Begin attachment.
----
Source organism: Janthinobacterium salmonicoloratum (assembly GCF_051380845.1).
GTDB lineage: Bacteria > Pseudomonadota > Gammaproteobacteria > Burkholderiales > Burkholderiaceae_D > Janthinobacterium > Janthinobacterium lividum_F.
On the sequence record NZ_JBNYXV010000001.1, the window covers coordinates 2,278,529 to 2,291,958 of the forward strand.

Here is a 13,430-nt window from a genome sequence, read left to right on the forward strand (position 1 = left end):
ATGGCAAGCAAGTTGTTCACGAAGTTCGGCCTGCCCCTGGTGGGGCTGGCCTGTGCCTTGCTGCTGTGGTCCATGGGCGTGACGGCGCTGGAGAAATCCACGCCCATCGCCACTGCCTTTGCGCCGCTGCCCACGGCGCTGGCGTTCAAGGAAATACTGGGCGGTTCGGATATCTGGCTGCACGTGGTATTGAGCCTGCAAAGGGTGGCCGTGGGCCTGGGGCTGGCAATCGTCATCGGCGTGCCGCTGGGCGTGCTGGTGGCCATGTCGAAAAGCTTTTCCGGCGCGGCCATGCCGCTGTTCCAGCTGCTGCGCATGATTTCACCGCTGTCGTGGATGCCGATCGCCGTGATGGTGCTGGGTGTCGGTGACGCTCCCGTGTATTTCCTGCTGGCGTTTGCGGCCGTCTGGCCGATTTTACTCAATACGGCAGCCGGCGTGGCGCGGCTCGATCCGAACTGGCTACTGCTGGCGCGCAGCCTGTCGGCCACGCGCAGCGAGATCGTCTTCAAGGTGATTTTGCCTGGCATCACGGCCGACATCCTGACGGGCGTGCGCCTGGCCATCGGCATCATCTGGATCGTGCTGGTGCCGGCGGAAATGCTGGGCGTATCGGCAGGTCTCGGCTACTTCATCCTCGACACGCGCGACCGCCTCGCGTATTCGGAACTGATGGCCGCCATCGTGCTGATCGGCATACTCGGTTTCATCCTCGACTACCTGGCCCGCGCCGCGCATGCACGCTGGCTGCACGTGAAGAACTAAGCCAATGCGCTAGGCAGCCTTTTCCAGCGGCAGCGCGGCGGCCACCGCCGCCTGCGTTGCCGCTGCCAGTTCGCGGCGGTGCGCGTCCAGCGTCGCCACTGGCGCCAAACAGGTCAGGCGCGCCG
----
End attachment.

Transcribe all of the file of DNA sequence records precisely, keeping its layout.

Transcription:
Source organism: Janthinobacterium salmonicoloratum (assembly GCF_051380845.1).
GTDB lineage: Bacteria > Pseudomonadota > Gammaproteobacteria > Burkholderiales > Burkholderiaceae_D > Janthinobacterium > Janthinobacterium lividum_F.
On the sequence record NZ_JBNYXV010000001.1, the window covers coordinates 2,278,529 to 2,291,958 of the forward strand.

Here is a 13,430-nt window from a genome sequence, read left to right on the forward strand (position 1 = left end):
ATGGCAAGCAAGTTGTTCACGAAGTTCGGCCTGCCCCTGGTGGGGCTGGCCTGTGCCTTGCTGCTGTGGTCCATGGGCGTGACGGCGCTGGAGAAATCCACGCCCATCGCCACTGCCTTTGCGCCGCTGCCCACGGCGCTGGCGTTCAAGGAAATACTGGGCGGTTCGGATATCTGGCTGCACGTGGTATTGAGCCTGCAAAGGGTGGCCGTGGGCCTGGGGCTGGCAATCGTCATCGGCGTGCCGCTGGGCGTGCTGGTGGCCATGTCGAAAAGCTTTTCCGGCGCGGCCATGCCGCTGTTCCAGCTGCTGCGCATGATTTCACCGCTGTCGTGGATGCCGATCGCCGTGATGGTGCTGGGTGTCGGTGACGCTCCCGTGTATTTCCTGCTGGCGTTTGCGGCCGTCTGGCCGATTTTACTCAATACGGCAGCCGGCGTGGCGCGGCTCGATCCGAACTGGCTACTGCTGGCGCGCAGCCTGTCGGCCACGCGCAGCGAGATCGTCTTCAAGGTGATTTTGCCTGGCATCACGGCCGACATCCTGACGGGCGTGCGCCTGGCCATCGGCATCATCTGGATCGTGCTGGTGCCGGCGGAAATGCTGGGCGTATCGGCAGGTCTCGGCTACTTCATCCTCGACACGCGCGACCGCCTCGCGTATTCGGAACTGATGGCCGCCATCGTGCTGATCGGCATACTCGGTTTCATCCTCGACTACCTGGCCCGCGCCGCGCATGCACGCTGGCTGCACGTGAAGAACTAAGCCAATGCGCTAGGCAGCCTTTTCCAGCGGCAGCGCGGCGGCCACCGCCGCCTGCGTTGCCGCTGCCAGTTCGCGGCGGTGCGCGTCCAGCGTCGCCACTGGCGCCAAACAGGTCAGGCGCGCCG